Former prime minister Yingluck Shinawatra’s Bt110-million (S$4.6 million) mansion in Bangkok is among more than 30 of her assets that have been confiscated to pay the compensation demanded from her for damages stemming from her government’s rice-pledging scheme, her lawyer said yesterday.
Yingluck’s lawyer, Noppadon Laothong, said that the Legal Execution Department, which is under the Justice Ministry, in July last year started freezing the ex-premier’s bank accounts and claiming liens over several of her properties.
According to the lawyer, more than 30 of Yingluck’s assets have been affected by this ongoing operation. They include 10 land plots in Bangkok and the provinces, her mansion in Bangkok’s Soi Nawamin 111, a condominium suite, and 13 bank accounts with total deposits of over Bt1 million.
In her financial report submitted to the National Anti-Corruption Com-mission, Yingluck estimated that the mansion, where she had lived before fleeing the country last August, was worth Bt110 million. It was the highest-valued item among her reported assets.
In October 2016, the Finance Ministry issued an administrative order for Yingluck to pay Bt35 billion in compensation for damages allegedly stemming from her government’s corruption-plagued rice-pledging scheme.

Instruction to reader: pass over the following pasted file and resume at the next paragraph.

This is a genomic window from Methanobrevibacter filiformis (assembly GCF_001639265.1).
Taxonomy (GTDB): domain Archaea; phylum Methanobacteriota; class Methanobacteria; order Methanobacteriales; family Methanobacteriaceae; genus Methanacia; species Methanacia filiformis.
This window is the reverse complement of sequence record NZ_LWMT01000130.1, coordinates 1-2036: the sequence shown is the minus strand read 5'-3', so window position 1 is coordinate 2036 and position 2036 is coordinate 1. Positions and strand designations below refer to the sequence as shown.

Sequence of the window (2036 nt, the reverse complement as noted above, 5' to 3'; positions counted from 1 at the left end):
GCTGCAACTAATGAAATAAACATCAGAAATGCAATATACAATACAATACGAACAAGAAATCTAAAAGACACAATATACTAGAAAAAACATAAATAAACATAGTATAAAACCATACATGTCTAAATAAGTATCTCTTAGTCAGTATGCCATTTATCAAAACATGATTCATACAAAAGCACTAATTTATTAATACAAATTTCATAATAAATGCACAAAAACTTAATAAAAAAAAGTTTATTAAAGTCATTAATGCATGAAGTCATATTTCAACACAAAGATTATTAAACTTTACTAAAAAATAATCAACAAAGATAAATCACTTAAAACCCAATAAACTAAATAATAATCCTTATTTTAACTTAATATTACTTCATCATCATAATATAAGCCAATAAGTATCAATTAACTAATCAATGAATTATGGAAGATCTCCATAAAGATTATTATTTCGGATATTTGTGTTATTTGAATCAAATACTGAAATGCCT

Yingluck was held responsible for the damages in her capacity as government head and chair of the National Rice Policy Committee.
The Administrative Court on Monday rejected Yingluck’s request for an injunction against the administrative order, which in effect allows the authorities to resume the seizure of her assets.
Yingluck fled the country a few days before the Supreme Court’s Criminal Division for Political Office Holders was scheduled to deliver a verdict in a case against her in the rice-pledging case. A month later, the court sentenced her to five years in jail for negligence. She was later spotted in London around the New Year holidays.